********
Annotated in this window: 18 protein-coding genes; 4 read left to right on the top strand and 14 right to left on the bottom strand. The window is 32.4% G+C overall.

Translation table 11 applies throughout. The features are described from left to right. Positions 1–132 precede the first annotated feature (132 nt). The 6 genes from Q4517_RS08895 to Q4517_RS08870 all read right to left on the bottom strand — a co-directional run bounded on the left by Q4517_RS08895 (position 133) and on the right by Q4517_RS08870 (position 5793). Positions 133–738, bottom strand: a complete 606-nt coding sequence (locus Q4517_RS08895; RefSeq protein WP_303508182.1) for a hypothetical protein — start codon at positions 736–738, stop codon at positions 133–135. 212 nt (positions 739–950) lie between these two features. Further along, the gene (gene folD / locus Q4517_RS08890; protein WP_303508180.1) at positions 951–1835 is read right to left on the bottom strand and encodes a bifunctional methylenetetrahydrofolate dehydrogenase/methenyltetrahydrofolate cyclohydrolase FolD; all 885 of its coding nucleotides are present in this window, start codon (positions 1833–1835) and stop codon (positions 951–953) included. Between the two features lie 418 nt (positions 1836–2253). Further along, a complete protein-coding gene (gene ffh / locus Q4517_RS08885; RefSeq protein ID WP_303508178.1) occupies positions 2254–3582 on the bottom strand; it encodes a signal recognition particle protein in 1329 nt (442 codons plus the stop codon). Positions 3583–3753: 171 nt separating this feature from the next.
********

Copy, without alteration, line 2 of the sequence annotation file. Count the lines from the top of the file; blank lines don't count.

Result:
Translation table 11 applies throughout. The features are described from left to right. Positions 1–132 precede the first annotated feature (132 nt). The 6 genes from Q4517_RS08895 to Q4517_RS08870 all read right to left on the bottom strand — a co-directional run bounded on the left by Q4517_RS08895 (position 133) and on the right by Q4517_RS08870 (position 5793). Positions 133–738, bottom strand: a complete 606-nt coding sequence (locus Q4517_RS08895; RefSeq protein WP_303508182.1) for a hypothetical protein — start codon at positions 736–738, stop codon at positions 133–135. 212 nt (positions 739–950) lie between these two features. Further along, the gene (gene folD / locus Q4517_RS08890; protein WP_303508180.1) at positions 951–1835 is read right to left on the bottom strand and encodes a bifunctional methylenetetrahydrofolate dehydrogenase/methenyltetrahydrofolate cyclohydrolase FolD; all 885 of its coding nucleotides are present in this window, start codon (positions 1833–1835) and stop codon (positions 951–953) included. Between the two features lie 418 nt (positions 1836–2253). Further along, a complete protein-coding gene (gene ffh / locus Q4517_RS08885; RefSeq protein ID WP_303508178.1) occupies positions 2254–3582 on the bottom strand; it encodes a signal recognition particle protein in 1329 nt (442 codons plus the stop codon). Positions 3583–3753: 171 nt separating this feature from the next.